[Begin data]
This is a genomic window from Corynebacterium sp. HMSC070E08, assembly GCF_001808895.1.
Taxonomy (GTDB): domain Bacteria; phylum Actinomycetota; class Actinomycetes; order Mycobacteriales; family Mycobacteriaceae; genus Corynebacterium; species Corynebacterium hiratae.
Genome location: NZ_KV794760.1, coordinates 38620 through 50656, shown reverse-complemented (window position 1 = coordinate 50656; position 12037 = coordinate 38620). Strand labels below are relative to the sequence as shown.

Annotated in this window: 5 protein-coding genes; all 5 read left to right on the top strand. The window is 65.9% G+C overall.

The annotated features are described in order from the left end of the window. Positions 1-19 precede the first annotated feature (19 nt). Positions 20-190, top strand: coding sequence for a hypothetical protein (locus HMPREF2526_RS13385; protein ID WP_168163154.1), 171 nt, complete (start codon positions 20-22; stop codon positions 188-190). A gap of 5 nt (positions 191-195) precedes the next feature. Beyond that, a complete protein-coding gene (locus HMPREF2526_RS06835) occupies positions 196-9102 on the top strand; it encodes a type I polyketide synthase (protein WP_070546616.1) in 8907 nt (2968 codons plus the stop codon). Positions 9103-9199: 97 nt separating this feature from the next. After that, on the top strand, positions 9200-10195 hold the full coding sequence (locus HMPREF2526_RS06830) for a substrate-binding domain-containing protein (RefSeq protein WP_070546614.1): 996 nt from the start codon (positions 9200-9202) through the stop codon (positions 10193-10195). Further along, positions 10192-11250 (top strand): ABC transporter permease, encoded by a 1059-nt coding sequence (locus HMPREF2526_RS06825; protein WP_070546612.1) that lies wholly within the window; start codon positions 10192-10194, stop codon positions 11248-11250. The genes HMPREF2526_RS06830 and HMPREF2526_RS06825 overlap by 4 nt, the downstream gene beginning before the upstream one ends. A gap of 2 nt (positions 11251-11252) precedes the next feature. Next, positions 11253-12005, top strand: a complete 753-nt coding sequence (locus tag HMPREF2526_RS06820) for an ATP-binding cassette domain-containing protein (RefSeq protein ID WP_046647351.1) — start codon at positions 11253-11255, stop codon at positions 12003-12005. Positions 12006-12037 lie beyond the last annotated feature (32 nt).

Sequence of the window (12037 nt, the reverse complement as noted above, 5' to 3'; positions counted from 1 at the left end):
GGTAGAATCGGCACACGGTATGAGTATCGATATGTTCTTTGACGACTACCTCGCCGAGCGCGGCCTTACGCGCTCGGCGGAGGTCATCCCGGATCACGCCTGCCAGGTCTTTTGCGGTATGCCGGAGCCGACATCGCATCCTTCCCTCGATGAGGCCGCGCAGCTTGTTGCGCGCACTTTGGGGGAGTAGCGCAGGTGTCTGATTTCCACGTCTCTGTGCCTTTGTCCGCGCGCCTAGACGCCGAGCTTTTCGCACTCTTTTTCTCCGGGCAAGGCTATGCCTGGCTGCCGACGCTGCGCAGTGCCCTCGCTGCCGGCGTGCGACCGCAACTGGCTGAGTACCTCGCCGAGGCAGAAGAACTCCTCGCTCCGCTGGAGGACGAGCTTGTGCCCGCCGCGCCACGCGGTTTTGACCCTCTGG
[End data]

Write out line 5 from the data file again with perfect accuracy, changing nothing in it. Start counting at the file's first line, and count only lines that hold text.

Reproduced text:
The annotated features are described in order from the left end of the window. Positions 1-19 precede the first annotated feature (19 nt). Positions 20-190, top strand: coding sequence for a hypothetical protein (locus HMPREF2526_RS13385; protein ID WP_168163154.1), 171 nt, complete (start codon positions 20-22; stop codon positions 188-190). A gap of 5 nt (positions 191-195) precedes the next feature. Beyond that, a complete protein-coding gene (locus HMPREF2526_RS06835) occupies positions 196-9102 on the top strand; it encodes a type I polyketide synthase (protein WP_070546616.1) in 8907 nt (2968 codons plus the stop codon). Positions 9103-9199: 97 nt separating this feature from the next. After that, on the top strand, positions 9200-10195 hold the full coding sequence (locus HMPREF2526_RS06830) for a substrate-binding domain-containing protein (RefSeq protein WP_070546614.1): 996 nt from the start codon (positions 9200-9202) through the stop codon (positions 10193-10195). Further along, positions 10192-11250 (top strand): ABC transporter permease, encoded by a 1059-nt coding sequence (locus HMPREF2526_RS06825; protein WP_070546612.1) that lies wholly within the window; start codon positions 10192-10194, stop codon positions 11248-11250. The genes HMPREF2526_RS06830 and HMPREF2526_RS06825 overlap by 4 nt, the downstream gene beginning before the upstream one ends. A gap of 2 nt (positions 11251-11252) precedes the next feature. Next, positions 11253-12005, top strand: a complete 753-nt coding sequence (locus tag HMPREF2526_RS06820) for an ATP-binding cassette domain-containing protein (RefSeq protein ID WP_046647351.1) — start codon at positions 11253-11255, stop codon at positions 12003-12005. Positions 12006-12037 lie beyond the last annotated feature (32 nt).